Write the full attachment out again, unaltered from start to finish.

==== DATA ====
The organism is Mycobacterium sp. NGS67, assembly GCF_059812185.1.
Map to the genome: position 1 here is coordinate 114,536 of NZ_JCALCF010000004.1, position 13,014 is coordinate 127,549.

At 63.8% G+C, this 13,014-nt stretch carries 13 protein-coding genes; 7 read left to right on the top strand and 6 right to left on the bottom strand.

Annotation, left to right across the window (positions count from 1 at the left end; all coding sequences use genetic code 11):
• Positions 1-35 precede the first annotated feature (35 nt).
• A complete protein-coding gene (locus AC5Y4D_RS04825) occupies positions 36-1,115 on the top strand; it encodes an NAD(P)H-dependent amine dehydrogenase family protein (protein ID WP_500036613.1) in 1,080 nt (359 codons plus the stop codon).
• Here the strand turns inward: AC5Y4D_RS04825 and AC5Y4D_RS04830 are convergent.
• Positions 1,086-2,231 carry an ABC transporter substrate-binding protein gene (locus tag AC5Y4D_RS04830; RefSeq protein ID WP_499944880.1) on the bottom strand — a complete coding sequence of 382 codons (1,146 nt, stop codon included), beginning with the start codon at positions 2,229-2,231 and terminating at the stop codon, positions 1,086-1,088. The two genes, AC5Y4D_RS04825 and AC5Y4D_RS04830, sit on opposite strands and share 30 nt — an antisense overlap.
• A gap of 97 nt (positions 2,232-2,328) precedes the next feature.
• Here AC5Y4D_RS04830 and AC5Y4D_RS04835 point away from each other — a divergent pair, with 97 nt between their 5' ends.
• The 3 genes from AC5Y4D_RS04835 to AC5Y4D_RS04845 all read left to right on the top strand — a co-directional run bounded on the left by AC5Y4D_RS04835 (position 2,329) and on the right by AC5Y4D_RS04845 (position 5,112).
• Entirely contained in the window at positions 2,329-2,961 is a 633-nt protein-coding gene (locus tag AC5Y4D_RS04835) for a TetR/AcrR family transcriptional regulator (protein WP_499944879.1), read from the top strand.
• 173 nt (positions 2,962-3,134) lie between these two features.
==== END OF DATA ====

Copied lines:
The organism is Mycobacterium sp. NGS67, assembly GCF_059812185.1.
Map to the genome: position 1 here is coordinate 114,536 of NZ_JCALCF010000004.1, position 13,014 is coordinate 127,549.

At 63.8% G+C, this 13,014-nt stretch carries 13 protein-coding genes; 7 read left to right on the top strand and 6 right to left on the bottom strand.

Annotation, left to right across the window (positions count from 1 at the left end; all coding sequences use genetic code 11):
• Positions 1-35 precede the first annotated feature (35 nt).
• A complete protein-coding gene (locus AC5Y4D_RS04825) occupies positions 36-1,115 on the top strand; it encodes an NAD(P)H-dependent amine dehydrogenase family protein (protein ID WP_500036613.1) in 1,080 nt (359 codons plus the stop codon).
• Here the strand turns inward: AC5Y4D_RS04825 and AC5Y4D_RS04830 are convergent.
• Positions 1,086-2,231 carry an ABC transporter substrate-binding protein gene (locus tag AC5Y4D_RS04830; RefSeq protein ID WP_499944880.1) on the bottom strand — a complete coding sequence of 382 codons (1,146 nt, stop codon included), beginning with the start codon at positions 2,229-2,231 and terminating at the stop codon, positions 1,086-1,088. The two genes, AC5Y4D_RS04825 and AC5Y4D_RS04830, sit on opposite strands and share 30 nt — an antisense overlap.
• A gap of 97 nt (positions 2,232-2,328) precedes the next feature.
• Here AC5Y4D_RS04830 and AC5Y4D_RS04835 point away from each other — a divergent pair, with 97 nt between their 5' ends.
• The 3 genes from AC5Y4D_RS04835 to AC5Y4D_RS04845 all read left to right on the top strand — a co-directional run bounded on the left by AC5Y4D_RS04835 (position 2,329) and on the right by AC5Y4D_RS04845 (position 5,112).
• Entirely contained in the window at positions 2,329-2,961 is a 633-nt protein-coding gene (locus tag AC5Y4D_RS04835) for a TetR/AcrR family transcriptional regulator (protein WP_499944879.1), read from the top strand.
• 173 nt (positions 2,962-3,134) lie between these two features.